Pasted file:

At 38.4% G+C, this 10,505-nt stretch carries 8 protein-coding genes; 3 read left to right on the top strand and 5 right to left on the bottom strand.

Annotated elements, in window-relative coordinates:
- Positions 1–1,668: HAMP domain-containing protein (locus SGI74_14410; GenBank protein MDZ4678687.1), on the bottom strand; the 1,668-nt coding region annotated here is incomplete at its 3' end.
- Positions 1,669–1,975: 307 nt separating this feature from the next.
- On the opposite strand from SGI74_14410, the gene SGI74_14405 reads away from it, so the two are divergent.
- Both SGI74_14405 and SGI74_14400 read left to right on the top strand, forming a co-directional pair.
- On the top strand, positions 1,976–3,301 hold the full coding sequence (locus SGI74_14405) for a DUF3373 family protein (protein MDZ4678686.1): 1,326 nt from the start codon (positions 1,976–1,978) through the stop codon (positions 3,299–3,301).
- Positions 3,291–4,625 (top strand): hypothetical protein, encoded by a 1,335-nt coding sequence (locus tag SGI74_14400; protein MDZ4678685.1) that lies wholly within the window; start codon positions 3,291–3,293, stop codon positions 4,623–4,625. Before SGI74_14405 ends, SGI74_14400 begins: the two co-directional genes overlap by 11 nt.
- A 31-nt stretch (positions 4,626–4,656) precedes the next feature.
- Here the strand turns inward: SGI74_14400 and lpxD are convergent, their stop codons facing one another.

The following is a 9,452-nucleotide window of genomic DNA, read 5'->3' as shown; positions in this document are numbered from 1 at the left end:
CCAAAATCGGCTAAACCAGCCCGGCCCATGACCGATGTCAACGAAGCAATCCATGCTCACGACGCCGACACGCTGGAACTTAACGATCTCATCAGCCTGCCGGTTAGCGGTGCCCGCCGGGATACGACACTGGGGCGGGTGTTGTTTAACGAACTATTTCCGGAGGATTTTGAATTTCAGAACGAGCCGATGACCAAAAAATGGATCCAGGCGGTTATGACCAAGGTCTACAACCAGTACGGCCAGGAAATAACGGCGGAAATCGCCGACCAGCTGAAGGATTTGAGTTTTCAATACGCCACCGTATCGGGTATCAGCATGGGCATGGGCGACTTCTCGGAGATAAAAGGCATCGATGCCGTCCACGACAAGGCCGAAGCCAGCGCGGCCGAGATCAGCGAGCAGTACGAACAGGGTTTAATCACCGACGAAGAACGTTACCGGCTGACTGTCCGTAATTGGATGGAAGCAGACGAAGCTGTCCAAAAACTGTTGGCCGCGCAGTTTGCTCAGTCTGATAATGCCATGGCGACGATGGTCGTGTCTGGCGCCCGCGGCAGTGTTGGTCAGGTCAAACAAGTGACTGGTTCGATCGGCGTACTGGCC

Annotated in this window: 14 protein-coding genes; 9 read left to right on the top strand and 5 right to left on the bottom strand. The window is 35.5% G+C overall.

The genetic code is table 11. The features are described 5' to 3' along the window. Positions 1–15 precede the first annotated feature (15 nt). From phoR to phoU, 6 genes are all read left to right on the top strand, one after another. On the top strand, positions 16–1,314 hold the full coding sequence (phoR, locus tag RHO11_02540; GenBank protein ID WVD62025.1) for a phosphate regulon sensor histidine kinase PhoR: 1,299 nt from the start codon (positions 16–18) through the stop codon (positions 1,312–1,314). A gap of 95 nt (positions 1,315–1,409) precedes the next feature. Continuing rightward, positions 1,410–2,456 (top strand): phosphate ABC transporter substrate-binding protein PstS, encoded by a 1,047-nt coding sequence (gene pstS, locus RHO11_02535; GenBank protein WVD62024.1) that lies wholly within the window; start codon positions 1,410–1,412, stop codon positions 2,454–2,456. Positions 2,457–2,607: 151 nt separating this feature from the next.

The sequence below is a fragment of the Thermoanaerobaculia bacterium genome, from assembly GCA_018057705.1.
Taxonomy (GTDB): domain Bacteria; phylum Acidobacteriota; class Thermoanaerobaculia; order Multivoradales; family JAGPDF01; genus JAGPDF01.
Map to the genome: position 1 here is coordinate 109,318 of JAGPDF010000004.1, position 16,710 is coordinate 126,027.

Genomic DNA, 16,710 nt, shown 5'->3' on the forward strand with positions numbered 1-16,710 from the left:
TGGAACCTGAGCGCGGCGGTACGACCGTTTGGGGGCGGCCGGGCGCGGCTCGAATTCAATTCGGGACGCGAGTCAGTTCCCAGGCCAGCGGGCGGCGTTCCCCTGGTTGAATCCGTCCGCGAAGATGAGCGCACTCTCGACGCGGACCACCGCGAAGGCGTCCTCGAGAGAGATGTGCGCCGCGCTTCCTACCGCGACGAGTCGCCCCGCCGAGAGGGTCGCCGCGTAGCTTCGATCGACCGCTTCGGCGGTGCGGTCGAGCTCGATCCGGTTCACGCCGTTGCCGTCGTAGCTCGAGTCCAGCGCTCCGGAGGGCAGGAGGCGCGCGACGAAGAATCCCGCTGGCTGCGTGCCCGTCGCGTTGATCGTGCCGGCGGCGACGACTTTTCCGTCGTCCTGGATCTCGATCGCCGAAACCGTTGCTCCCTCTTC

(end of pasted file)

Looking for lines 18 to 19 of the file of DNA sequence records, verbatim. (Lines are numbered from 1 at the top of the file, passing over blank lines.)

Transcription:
Genomic DNA, 16,710 nt, shown 5'->3' on the forward strand with positions numbered 1-16,710 from the left:
TGGAACCTGAGCGCGGCGGTACGACCGTTTGGGGGCGGCCGGGCGCGGCTCGAATTCAATTCGGGACGCGAGTCAGTTCCCAGGCCAGCGGGCGGCGTTCCCCTGGTTGAATCCGTCCGCGAAGATGAGCGCACTCTCGACGCGGACCACCGCGAAGGCGTCCTCGAGAGAGATGTGCGCCGCGCTTCCTACCGCGACGAGTCGCCCCGCCGAGAGGGTCGCCGCGTAGCTTCGATCGACCGCTTCGGCGGTGCGGTCGAGCTCGATCCGGTTCACGCCGTTGCCGTCGTAGCTCGAGTCCAGCGCTCCGGAGGGCAGGAGGCGCGCGACGAAGAATCCCGCTGGCTGCGTGCCCGTCGCGTTGATCGTGCCGGCGGCGACGACTTTTCCGTCGTCCTGGATCTCGATCGCCGAAACCGTTGCTCCCTCTTC